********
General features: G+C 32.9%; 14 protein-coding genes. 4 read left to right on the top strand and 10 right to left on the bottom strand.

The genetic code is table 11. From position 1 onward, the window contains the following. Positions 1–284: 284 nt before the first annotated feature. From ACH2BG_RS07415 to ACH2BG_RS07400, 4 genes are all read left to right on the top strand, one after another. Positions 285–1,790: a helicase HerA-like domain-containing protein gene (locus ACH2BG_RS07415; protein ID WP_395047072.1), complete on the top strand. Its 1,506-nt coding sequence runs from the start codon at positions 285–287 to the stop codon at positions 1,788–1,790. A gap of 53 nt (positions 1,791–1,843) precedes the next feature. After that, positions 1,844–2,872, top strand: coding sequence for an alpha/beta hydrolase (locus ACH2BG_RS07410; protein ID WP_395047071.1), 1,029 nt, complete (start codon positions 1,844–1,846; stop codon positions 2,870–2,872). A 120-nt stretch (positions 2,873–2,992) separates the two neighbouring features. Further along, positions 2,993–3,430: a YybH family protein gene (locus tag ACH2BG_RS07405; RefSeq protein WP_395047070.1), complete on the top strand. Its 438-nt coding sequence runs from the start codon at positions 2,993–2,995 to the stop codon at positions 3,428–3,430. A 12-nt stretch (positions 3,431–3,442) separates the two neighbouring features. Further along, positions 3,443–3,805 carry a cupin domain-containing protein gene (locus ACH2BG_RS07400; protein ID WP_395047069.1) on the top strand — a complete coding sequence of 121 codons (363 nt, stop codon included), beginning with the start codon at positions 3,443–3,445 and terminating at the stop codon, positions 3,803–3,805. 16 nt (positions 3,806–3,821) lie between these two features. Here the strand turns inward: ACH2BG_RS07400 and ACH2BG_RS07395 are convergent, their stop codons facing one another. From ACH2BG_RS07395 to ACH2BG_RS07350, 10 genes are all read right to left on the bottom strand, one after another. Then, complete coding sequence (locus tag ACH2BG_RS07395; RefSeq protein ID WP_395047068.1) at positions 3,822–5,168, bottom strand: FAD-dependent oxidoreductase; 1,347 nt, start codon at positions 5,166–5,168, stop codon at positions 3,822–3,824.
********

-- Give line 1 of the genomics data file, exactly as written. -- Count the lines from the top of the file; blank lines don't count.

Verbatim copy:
General features: G+C 32.9%; 14 protein-coding genes. 4 read left to right on the top strand and 10 right to left on the bottom strand.